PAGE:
In general complete loose index scan implementation is one of my most wanted features for MySQL optimizer.
P.S If you post queries in your comments please also explain which indexes do you have on the table. SHOW CREATE TABLE is the best. Otherwise I can get you wrong.

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Comments (7)

  • Gabe

    I’m doing the following SQL query on a 150k entry table:
    explain select * from ad STRAIGHT JOIN category ON catid=sitecatid order by scraped asc,siteid asc limit 0,20;
    How would you suggest doing the keys on scraped and siteid? If I do order by scraped asc, siteid asc it goes very fast, because I have an index on (scraped,siteid), but as of MySQL 5.0.21 there is no descending index possible, so how would you suggest I manage the descending index? I noticed you mentioned the reverse_timestamp hack in wikipedia, but that is apparently no longer in use, which means maybe there is a better way then creating a ‘negative value’ column or something that I could sort ASC, but would effectively be DESC.

    June 20, 2006 at 9:02 am
  • peter


    It is not entirely clear from the query which columns correspond to which of the tables, which affect how you whould optimize query dramatically. It is important sorting is done by fields from first tables. In your case if sorting is done by fields from “ad” table, key (scraped,siteid) is optimal solution for “asc” sort but if you need to have reverse sort you need to have
    something like reverse_timestamp hack.

    I googled a bit about reverse_timestamp and it looks Wikipedia was using it for a bit different purpose, this is why they do not need it any more. In MySQL before 4.0 WHERE key_part1=const ORDER BY key_part2 DESC simply was not optimized even if you’re sorting by single column. In MySQL 4.0 this problem is fixed and so Wikipedia did not need hack any more. However if you want to sort by two columns in different order you still need this kind of hack.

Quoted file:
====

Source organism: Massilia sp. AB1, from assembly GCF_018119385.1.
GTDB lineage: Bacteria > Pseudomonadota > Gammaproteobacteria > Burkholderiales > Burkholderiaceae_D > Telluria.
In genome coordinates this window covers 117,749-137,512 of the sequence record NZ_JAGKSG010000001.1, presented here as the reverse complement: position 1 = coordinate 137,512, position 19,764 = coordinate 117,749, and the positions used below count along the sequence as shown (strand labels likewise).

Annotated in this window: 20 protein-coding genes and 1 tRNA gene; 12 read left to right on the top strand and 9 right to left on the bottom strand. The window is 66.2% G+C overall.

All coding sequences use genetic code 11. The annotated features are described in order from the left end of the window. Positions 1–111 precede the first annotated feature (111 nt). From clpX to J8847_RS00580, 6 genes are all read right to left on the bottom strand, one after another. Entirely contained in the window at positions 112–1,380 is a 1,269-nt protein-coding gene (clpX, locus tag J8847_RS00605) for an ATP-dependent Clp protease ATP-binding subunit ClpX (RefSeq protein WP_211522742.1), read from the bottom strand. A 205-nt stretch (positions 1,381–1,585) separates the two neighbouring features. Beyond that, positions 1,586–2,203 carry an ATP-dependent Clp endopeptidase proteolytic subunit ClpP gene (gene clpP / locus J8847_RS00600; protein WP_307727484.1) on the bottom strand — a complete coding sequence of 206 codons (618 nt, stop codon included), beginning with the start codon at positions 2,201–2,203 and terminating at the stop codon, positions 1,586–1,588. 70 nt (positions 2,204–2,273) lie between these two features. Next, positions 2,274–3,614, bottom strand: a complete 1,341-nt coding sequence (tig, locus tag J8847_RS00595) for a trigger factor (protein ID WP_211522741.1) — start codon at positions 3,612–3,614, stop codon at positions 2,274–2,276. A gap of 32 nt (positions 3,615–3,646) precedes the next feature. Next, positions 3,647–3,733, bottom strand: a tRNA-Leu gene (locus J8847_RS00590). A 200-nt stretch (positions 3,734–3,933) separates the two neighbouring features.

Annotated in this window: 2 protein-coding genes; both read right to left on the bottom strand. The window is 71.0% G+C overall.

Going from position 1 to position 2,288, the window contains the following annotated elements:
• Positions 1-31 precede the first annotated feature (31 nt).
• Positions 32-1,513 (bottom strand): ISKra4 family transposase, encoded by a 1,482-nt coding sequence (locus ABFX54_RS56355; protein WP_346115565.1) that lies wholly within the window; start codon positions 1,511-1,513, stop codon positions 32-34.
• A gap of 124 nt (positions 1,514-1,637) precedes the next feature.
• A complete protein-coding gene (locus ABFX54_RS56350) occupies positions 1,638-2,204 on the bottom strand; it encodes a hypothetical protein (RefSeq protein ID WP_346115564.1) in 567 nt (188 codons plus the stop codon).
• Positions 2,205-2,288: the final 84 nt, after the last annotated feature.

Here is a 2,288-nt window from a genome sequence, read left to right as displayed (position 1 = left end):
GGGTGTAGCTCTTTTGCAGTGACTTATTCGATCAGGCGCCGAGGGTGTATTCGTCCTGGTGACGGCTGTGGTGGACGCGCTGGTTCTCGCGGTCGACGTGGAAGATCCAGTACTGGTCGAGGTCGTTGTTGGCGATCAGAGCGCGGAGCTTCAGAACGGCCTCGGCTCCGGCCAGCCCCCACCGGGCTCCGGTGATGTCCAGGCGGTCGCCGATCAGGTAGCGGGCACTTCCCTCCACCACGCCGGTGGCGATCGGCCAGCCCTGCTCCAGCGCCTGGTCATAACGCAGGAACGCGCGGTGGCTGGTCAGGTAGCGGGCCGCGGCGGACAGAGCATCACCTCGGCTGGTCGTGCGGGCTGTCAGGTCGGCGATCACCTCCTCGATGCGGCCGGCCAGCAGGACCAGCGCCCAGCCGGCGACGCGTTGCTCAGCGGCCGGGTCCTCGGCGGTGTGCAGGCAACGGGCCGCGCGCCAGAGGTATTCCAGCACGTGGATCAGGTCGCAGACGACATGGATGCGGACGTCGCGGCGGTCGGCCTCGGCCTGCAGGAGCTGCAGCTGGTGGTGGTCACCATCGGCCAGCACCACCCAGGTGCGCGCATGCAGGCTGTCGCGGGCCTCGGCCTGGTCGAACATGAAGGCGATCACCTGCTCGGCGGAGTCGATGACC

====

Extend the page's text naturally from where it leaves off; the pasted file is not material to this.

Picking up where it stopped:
So in your case order by scraped desc,siteid desc should also be fast, while order by scraped desc,siteid asc should be slow.

    June 21, 2006 at 5:57 am
  • Gabe

    What is your suggestion as to the way to create the reverse_id field? just (-1)* the id number? Or is there a better/more practical way you’ve found.
    Thanks again for the response,

    June 21, 2006 at 9:59 pm
  • peter


    Yes you can use id*-1 if id is signed or max_int-id for unsigned ids

    If you really need sorting by multiple fields in different directions this is perhaps best solution.

    June 22, 2006 at 7:00 am
  • Matthew Painter

    It looks like this still isn’t implemented currently, which is a shame.

    I would be interested to know if you think it is a feature that will just never happen?

    Bug/Request below:

    Many thanks 🙂

    July 29, 2011 at 12:16 pm
  • Sara

    What is different between the internal implementation of “column!=null” and “column is not null”?
    The column data type is bigint.

    September 8, 2014 at 5:42 am